Spirit of the 1920s lives on in Edinburgh seance

THERE is something eerie about the image showing an Edinburgh boarding school where around a dozen children lost their lives.

While it may be difficult for residents to imagine another building standing in place of the Usher Hall, the Lothian Road School was in fact part of the Capital for more than three decades.

Built in 1881, on the corner of Cambridge Street and Grindlay Street, the building was demolished shortly before the Usher Hall was erected in 1914. Prior to its closure and subsequent demolition, around 12 of the boarding school’s pupils died. Although most of the deaths were thought to be linked to natural causes such as tuberculosis, a few remain unexplained and some stories even suggest that a few of the children may have died in an “unexpected accident”.

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With very little information available, however, it is unlikely the real cause of death will ever be known.

But Edinburgh magician and hypnotist Scott Smith, who is hosting a séance at the Usher Hall later this month as part of a Hallowe’en event, is hoping he can contact one of the deceased pupils by using a ouija board.

The 22-year-old, who lives in Haymarket, said he will attempt to contact the pupil to whom the audience is most drawn – after being shown a photograph of all 12 who died – in an attempt to find out his or her story and how they died.

“I have spoken to a lot of people who work at the Usher Hall and many said they had felt a presence of someone on stage – a little girl,” he said.

“Most of the things that happen on the evening will be outwith my control, so it’s going to be playing on the audience’s desire to believe, and seeing whether that will lead something to happen on the night.”

Scott, who studied hypnosis in Milan at the age of 15 and has been working as a full-time magician since graduating from Queen Margaret University last summer, will recreate the spiritualism of the 1920s – when séances were common – during the show.

Séances were familiar sights, particularly among the upper classes, at homes across the Capital during the late 19th and early 20th centuries. Gathered around a table in the drawing room of their homes, bereaved families or a group of friends desperate to make contact with the spirits of the deceased would join hands with a medium, chant loudly and wait with baited breath in the darkness for that all-important moment.

The slightest noise, movement or even smell was often enough to convince them that the spirit of their loved one had joined them in the room.

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Séances became increasingly popular and reached their peak in the middle of the 1920s, with the Victorians believing that they could make contact with spirits by holding these ritualistic ceremonies.

“At this point in time, spiritualism was seen as almost a religious experience. People believed it wholeheartedly,” said Scott.

“People had such a desire to believe that they could make contact with the dead. Back then séances were a lot more fantastical; the medium would supposedly be possessed by the spirit of the person and perhaps the table would start to shake or move around the air.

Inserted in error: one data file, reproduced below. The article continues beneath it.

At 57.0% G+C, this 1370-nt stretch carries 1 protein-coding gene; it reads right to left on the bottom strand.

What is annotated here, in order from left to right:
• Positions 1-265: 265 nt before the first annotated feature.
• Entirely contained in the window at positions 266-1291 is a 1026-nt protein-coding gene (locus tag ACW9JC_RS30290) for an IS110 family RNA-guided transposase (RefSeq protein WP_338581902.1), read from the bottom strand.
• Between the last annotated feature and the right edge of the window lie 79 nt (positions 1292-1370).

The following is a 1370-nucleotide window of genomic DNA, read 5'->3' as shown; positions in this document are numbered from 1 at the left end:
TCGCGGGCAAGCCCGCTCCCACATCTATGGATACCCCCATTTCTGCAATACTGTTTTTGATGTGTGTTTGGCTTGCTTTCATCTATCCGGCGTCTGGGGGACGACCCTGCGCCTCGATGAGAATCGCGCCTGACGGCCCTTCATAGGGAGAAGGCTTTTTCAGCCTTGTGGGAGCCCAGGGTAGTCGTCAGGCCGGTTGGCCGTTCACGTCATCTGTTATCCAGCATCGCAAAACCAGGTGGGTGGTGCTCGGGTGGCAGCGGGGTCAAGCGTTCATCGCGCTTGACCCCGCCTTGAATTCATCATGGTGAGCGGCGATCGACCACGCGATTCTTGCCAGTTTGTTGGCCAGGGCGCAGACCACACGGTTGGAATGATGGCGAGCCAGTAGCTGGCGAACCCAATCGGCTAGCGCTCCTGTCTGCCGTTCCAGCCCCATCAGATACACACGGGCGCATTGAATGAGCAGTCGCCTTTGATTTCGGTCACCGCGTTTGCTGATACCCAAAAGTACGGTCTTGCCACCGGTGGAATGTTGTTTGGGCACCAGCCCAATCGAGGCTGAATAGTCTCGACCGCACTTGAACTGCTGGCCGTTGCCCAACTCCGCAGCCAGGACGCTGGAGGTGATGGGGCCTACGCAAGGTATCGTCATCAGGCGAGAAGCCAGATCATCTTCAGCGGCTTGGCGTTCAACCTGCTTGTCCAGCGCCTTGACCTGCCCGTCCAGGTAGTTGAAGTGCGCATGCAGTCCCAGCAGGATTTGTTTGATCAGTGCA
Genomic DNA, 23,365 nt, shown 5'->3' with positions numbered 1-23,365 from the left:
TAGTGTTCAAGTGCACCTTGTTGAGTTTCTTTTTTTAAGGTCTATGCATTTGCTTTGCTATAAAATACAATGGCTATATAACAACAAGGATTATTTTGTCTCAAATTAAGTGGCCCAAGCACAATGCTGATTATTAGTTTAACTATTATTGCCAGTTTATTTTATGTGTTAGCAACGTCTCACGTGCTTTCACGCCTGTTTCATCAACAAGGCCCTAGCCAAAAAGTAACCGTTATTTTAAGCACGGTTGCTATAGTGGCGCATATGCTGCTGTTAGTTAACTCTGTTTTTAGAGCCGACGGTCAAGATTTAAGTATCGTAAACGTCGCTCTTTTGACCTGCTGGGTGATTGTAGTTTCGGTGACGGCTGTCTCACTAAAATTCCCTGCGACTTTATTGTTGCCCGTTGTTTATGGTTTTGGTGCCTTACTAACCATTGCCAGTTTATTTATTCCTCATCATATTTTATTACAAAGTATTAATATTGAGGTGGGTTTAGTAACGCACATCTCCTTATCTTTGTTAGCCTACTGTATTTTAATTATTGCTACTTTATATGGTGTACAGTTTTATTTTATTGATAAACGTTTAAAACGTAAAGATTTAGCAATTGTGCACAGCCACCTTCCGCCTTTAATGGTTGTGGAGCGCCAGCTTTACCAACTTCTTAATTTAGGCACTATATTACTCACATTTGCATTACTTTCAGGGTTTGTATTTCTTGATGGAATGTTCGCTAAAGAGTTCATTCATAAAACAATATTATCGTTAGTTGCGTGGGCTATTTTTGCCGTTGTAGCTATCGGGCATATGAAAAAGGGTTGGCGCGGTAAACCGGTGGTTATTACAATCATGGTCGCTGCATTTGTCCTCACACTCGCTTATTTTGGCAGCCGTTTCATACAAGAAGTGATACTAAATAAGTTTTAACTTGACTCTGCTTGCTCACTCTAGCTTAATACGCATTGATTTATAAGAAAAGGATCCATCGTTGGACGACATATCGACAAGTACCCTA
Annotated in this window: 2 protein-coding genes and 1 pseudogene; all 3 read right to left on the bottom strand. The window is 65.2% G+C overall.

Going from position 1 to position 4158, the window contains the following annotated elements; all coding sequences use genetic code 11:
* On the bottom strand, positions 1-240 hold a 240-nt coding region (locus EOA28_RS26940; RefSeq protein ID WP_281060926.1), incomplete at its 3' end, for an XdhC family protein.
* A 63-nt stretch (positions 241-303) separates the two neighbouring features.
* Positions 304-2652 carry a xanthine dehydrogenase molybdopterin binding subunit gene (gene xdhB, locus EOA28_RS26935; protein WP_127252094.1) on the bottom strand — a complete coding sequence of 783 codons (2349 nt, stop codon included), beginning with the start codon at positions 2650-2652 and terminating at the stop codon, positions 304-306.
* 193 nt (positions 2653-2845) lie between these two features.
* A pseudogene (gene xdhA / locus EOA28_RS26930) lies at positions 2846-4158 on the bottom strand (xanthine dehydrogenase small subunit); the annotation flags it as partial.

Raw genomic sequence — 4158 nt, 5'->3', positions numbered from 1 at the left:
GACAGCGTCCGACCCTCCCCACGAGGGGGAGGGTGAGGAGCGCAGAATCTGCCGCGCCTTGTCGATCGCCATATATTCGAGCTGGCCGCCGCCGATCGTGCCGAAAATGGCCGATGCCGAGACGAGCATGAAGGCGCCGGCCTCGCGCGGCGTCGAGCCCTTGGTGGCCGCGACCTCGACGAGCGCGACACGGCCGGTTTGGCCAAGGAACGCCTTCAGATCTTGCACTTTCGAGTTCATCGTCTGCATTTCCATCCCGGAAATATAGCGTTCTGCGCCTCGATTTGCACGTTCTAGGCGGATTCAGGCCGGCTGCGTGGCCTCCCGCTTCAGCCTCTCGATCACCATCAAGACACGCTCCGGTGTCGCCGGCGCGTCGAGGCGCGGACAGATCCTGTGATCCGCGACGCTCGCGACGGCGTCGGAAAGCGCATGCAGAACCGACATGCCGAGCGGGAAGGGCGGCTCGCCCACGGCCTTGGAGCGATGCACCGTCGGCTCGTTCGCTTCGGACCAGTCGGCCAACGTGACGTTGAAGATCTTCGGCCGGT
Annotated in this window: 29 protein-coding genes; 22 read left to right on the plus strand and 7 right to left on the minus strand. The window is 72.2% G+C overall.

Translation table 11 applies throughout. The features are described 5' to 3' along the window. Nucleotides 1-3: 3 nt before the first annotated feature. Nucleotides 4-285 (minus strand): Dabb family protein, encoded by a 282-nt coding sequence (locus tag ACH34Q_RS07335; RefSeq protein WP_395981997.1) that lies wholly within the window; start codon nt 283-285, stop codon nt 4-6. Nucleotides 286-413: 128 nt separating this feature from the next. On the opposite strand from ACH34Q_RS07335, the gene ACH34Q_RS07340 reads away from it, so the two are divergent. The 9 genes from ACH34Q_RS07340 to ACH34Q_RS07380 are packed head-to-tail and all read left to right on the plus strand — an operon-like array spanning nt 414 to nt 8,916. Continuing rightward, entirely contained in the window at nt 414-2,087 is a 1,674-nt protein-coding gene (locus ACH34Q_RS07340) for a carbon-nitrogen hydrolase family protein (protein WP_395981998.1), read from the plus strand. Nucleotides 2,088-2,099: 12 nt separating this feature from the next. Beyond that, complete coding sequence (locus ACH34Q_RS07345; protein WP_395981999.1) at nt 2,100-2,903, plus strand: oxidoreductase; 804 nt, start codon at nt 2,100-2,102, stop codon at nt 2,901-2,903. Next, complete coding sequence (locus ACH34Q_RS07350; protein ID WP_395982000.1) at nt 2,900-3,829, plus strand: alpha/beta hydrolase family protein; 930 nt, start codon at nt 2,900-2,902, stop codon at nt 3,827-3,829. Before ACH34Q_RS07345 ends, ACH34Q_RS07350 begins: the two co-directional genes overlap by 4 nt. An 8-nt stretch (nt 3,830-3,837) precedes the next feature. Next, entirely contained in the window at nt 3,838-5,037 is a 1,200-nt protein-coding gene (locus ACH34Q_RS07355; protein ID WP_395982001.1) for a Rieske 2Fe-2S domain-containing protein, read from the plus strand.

“The séances would often end by candles blowing out or the medium collapsing in some way – they always had a very dramatic finish.”

In modern times, it is difficult to comprehend how so many members of society accepted the actions of the medium, never doubting that what they were seeing or hearing during a séance was anything other than the spirt they were trying to contact. Even the most intelligent of people believed in spiritualism.

Following the death of his wife, Louisa, in 1906 and his son, Kingsley, just before the end of the First World War, Edinburgh-born author Arthur Conan Doyle found solace in spiritualism and its attempts to find proof of existence beyond the grave.

Indeed, after the war, there were many people willing to part with their hard-earned cash in order to speak to a lost loved one again.

One woman to capitalise on this was the late Helen Duncan – “Hellish Nell” – who became the last woman jailed for witchcraft in Britain in 1944. She made a living by conducting séances throughout Britain, during which the spirits of the dead were alleged to have appeared, talking to and even touching their relatives.

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Duncan was a huge success, charging the equivalent of £25 for a seat and was soon able to afford a nice house in Craigmillar.

As with other mediums in the 1930s, she apparently communicated with the dead after being bound in a chair, bathed in a red light and with a flow of “ectoplasm”, an ethereal white substance, emanating from her.

However, sitters who grasped the ectoplasm discovered it felt curiously like muslin cloth. Duncan, however, continued to be popular despite the number of times her fraud was revealed.

Scott, a drama and performance graduate, commented: “It almost seems laughable the techniques that were used back then – it could sometimes be as simple as the medium using their foot to lift the table.

“But when you’re in a dark room and you want to make contact with a loved one, your willingness to believe, will make you believe.”

* Fright Night with Faust, at which Scott will host the séance, will take place at the Usher Hall on October 29, from 7.30pm. Tickets cost £12 and are available on 0131-228 1155.